The physical and virtual are often thought of being in binary opposition, but we need to think of smarter uses of tools such as VR or AR to create ‘truly integrated, inclusive workspaces’, she added.
Puja Jain of TFL said the pandemic period had led to a ‘behavioural change’ including the way we travel, that will remain, but which brings both health benefits and also sustainable benefits for the environment. ‘So, what I see is this trend of walking and cycling to grow and continue. We definitely need to make our cities and streets safer, greener, and we need to avoid and we should avoid a car-based recovery as well, because that's not, that's not the solution’.
Jeremy Myerson of WORKTECH Academy said the report’s key findings mirrored what is also happening in New York and Tokyo. ‘The hybrid world has arrived’, he said, and it’s going to be enabled by technology’. The last year has not just accelerated trends, he said, but has figured as ‘an incredible turnaround’, with 84% of people going to work in an office every day before COVID dropping to just 9% in the future. ‘That’s an incredible switch and what we’re entering is a new world of work anywhere. It’s a new model’. Myerson calls this new workforce ‘choice champions’, with the processes and technology of work being ‘divorced’ from the building, in a world of ‘work anywhere’ and an ‘omni-channel’ way of working possible, mirroring what has happened in retail. ‘I believe is going to happen is that, in order to attract people who have a choice whether they go to the office or not, offices are going to have to up their game’. Buildings will not be full of people sat at desks sending emails, he added, but the office will be based on face-to-face activity – ‘It will be a place for purpose, a place to build culture, create networks, generate social capital’. ‘We're going to move away from amenity as a kind of corporate gym to amenity being valued based around things like flexibility and privacy’.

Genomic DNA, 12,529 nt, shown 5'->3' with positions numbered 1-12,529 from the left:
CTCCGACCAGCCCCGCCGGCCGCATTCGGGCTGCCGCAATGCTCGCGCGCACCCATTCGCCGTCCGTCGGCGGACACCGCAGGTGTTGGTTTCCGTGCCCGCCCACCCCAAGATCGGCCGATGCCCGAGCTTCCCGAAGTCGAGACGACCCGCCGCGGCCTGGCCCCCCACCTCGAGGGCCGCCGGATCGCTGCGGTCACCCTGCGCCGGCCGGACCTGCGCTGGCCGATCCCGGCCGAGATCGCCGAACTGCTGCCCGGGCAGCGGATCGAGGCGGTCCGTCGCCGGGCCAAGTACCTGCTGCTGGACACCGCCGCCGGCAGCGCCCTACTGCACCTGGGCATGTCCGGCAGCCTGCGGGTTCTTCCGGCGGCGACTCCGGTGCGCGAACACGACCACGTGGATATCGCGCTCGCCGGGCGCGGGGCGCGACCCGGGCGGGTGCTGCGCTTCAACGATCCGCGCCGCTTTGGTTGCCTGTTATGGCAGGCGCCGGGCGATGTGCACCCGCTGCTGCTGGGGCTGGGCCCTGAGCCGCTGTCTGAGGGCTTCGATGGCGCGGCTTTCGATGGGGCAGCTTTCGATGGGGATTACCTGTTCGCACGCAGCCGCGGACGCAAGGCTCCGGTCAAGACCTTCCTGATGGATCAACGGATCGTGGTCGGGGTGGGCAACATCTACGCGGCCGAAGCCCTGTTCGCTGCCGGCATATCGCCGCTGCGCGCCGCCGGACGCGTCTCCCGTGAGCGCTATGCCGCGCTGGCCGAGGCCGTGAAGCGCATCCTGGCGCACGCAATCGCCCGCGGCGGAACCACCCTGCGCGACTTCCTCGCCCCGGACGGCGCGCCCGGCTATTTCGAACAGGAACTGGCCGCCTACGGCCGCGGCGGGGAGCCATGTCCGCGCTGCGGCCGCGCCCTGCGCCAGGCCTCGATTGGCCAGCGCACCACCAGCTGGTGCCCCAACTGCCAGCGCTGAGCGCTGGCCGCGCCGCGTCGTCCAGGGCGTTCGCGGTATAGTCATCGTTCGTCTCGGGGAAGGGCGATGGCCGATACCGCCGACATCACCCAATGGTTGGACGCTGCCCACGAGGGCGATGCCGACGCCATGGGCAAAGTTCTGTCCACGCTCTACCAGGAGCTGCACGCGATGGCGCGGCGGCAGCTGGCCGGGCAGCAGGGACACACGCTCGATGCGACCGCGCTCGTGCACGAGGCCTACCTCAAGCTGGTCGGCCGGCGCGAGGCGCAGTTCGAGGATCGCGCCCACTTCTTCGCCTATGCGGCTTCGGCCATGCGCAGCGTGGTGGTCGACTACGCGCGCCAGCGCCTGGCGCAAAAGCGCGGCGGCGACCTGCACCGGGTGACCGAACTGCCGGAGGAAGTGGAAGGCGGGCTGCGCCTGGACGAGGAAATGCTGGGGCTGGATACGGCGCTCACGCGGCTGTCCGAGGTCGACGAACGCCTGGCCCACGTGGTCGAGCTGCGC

The London Network © Stride Treglown